Golden Larch

Living up to its name with a really “popping” color. That one is 40 years old. They generally prefer some late afternoon shade in the heat. But here in Virginia it’s not getting any.


They really go wild here in the fall:


where i grew up we had a big one like that in the front yard. known as tamarack here. i love walking through stands of them this time of year. the grounds all bright yellow and it rains yellow needles when the wind blows. the silver poplar are also that stunning yellow right now. they are the last to lose their leaves/ needles here.


Is this a Pseudolarix amabilis (AKA golden pseudolarch)? I just ordered a pack of seed since I want to experiment with it (a deciduous conifer means more intercropping possibilities during winter), but was a little surprised at how small that looks, especially after 40 full years—maybe it’s the pic angle, but that looks maybe 10 m (30 ft)? I’m familiar with a few specimens at the JC Raulston Arboretum at NC State, which have averaged closer to 30 cm (1 ft) per year (which is slower than native pines, but comparable to understory hardwoods). Though they’re a similar USDA zone to you, except in heavy clay (I’m assuming you’re more sandy) and with little temperature moderation from the ocean, this seems like quite a significant growth difference: do you have an idea if anything is holding the tree back, besides lack of shade? Here’re the JC Raulston trees:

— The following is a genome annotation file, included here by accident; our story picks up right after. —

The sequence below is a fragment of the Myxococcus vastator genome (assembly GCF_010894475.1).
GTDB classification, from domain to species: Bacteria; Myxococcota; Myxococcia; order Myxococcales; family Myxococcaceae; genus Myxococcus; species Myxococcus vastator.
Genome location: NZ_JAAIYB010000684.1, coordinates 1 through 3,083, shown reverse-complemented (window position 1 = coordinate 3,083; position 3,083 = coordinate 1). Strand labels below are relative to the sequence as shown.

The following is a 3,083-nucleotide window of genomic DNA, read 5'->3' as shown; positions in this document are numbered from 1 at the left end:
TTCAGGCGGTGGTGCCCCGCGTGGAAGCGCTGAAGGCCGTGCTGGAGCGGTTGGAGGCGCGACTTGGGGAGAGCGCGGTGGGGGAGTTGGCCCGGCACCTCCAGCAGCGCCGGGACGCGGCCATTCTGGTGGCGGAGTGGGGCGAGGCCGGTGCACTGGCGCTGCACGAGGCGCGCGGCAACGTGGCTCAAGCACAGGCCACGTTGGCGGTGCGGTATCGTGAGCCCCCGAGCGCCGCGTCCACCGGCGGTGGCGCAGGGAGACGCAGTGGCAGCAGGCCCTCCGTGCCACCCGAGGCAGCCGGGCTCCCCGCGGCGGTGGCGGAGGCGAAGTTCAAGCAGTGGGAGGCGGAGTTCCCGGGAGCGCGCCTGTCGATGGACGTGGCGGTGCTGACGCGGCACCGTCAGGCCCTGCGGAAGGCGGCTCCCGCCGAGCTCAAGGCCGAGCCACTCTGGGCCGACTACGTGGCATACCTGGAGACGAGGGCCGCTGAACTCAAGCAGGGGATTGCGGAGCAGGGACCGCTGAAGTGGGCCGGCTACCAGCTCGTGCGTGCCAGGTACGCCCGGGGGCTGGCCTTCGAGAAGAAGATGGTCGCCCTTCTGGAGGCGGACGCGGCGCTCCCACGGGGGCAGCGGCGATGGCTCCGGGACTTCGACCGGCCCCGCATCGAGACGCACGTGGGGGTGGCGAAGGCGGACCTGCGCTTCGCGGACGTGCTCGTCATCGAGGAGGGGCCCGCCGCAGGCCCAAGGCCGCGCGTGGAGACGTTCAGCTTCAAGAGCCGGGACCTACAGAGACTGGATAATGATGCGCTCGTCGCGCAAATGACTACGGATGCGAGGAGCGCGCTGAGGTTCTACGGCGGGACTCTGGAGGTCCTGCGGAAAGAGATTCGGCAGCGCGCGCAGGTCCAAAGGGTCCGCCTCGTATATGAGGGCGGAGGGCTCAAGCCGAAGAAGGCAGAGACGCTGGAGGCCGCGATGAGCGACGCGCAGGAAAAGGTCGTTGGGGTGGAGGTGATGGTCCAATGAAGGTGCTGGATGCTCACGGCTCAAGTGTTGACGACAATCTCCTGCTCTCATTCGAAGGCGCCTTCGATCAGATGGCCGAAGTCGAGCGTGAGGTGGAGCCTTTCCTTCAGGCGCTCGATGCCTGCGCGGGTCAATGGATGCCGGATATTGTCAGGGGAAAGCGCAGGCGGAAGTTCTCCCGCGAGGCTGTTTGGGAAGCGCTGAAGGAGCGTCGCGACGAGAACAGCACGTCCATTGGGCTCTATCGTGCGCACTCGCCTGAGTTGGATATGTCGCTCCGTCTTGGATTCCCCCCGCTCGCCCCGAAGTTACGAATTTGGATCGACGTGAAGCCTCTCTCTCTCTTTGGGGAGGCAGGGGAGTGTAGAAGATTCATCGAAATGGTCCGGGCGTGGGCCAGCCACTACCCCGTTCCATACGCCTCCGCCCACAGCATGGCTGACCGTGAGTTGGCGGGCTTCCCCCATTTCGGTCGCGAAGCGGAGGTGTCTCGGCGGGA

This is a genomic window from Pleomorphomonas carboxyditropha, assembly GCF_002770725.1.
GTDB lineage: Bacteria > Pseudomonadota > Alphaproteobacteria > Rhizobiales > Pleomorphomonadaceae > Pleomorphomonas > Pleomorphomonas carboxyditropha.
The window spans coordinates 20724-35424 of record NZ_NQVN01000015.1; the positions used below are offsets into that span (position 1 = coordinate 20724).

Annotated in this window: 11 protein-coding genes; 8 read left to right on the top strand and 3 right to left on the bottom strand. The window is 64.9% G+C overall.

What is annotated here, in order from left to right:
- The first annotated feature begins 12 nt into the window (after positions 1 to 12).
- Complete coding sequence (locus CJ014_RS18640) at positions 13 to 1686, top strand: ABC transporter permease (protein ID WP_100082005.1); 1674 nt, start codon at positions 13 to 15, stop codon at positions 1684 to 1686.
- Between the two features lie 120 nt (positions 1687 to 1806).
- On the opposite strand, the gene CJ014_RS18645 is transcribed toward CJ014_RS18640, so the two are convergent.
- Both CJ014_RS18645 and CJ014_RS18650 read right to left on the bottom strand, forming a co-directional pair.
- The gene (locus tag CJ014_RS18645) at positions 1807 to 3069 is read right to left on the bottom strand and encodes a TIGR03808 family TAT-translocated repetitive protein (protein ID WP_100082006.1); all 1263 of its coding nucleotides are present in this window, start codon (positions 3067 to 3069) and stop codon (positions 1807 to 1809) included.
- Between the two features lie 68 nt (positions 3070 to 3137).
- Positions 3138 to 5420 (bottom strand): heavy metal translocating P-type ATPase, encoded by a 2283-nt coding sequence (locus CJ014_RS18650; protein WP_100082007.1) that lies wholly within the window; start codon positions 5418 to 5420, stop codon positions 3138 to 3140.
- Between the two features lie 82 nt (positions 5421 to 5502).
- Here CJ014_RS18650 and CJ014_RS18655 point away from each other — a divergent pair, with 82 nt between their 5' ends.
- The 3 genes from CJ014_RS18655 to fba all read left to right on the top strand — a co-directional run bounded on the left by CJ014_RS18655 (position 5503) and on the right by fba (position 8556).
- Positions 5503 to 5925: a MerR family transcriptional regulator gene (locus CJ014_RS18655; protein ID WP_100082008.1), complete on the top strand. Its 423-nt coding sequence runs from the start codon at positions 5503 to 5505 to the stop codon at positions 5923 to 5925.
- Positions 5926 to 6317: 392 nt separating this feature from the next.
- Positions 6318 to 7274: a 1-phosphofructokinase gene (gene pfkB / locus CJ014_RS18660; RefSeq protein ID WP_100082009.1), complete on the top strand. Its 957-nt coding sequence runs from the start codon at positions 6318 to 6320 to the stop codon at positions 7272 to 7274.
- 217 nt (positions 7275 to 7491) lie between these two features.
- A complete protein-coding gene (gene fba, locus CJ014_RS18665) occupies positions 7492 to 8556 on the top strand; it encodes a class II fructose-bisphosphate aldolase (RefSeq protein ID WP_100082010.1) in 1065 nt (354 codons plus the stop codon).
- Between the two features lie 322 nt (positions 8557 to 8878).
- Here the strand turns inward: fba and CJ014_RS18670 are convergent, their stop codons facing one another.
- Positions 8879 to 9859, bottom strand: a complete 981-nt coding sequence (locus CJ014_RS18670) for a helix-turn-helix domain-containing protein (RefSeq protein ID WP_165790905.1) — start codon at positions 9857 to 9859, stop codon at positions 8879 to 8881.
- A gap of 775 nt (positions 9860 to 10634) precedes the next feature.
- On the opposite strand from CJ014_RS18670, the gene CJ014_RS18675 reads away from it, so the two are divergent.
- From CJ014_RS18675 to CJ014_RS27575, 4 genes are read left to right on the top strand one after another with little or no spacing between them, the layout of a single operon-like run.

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I love that shade of yellow. The maple trees have a similar shade here this time of year.

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The tree is Pseudolarix amabilis that I got as a seedling in San Francisco and packed in my luggage to bring to Virginia in 1984. It was planted in a deep sandy field with high ph that grew peanuts in 1983 before I expanded my yard into the field.

The golden larch needs cool nights and not the high humidity and heat that I get in the summers. A few years that I had extreme drought, it barely grew at all.

Its at least 30 feet tall and has done better than I expected when I planted it knowing it was out of its preferred growing conditions.

This NCSU publication mentions its preference to cool conditions and not reaching the heights seen in the wild.